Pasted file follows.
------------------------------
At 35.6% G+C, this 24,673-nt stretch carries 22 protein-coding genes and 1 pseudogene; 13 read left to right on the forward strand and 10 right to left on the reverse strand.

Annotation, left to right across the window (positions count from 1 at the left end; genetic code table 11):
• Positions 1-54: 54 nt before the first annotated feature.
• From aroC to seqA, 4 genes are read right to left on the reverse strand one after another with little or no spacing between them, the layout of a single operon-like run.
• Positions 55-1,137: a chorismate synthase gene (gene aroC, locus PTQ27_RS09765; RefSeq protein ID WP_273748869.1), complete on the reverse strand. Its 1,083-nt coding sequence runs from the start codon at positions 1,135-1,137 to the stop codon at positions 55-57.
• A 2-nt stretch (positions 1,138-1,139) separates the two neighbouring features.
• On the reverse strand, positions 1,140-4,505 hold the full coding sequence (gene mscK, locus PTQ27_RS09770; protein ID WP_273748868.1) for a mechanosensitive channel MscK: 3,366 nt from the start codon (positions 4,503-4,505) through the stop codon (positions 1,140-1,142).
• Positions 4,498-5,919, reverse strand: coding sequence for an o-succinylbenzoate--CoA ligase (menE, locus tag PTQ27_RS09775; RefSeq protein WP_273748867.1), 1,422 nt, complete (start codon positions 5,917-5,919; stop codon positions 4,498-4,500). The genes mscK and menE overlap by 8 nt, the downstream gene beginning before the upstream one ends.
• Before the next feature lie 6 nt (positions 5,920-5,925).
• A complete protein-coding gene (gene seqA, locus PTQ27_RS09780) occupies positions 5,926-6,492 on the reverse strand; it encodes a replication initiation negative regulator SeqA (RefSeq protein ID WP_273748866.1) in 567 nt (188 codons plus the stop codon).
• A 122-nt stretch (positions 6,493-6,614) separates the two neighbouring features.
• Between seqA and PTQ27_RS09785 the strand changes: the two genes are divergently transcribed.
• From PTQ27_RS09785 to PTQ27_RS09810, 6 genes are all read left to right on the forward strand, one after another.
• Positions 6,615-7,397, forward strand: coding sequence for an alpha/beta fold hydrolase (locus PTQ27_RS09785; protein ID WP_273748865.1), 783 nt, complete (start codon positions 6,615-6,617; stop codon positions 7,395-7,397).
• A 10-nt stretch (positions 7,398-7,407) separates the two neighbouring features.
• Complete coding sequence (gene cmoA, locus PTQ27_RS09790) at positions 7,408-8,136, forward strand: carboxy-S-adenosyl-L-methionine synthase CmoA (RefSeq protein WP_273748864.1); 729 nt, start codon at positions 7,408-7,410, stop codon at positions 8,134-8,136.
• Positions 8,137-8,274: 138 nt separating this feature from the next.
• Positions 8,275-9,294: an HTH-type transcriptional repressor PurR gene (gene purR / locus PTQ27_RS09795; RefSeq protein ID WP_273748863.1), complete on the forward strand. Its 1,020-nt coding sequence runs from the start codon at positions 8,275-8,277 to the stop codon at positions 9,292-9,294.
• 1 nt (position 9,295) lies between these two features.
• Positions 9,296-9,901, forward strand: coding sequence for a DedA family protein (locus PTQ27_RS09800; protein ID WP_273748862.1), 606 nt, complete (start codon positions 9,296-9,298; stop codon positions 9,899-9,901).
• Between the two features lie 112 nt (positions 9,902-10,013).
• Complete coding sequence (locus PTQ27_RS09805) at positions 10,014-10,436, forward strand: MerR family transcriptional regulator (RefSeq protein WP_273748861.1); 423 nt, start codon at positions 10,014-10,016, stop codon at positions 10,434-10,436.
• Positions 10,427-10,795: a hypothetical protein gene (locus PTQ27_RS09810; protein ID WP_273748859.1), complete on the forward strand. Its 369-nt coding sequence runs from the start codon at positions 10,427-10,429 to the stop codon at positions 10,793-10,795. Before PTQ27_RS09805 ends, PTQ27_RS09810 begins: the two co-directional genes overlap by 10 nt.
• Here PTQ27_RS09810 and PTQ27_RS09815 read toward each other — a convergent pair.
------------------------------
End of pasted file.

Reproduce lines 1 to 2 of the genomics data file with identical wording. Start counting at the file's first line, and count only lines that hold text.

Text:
At 35.6% G+C, this 24,673-nt stretch carries 22 protein-coding genes and 1 pseudogene; 13 read left to right on the forward strand and 10 right to left on the reverse strand.

Annotation, left to right across the window (positions count from 1 at the left end; genetic code table 11):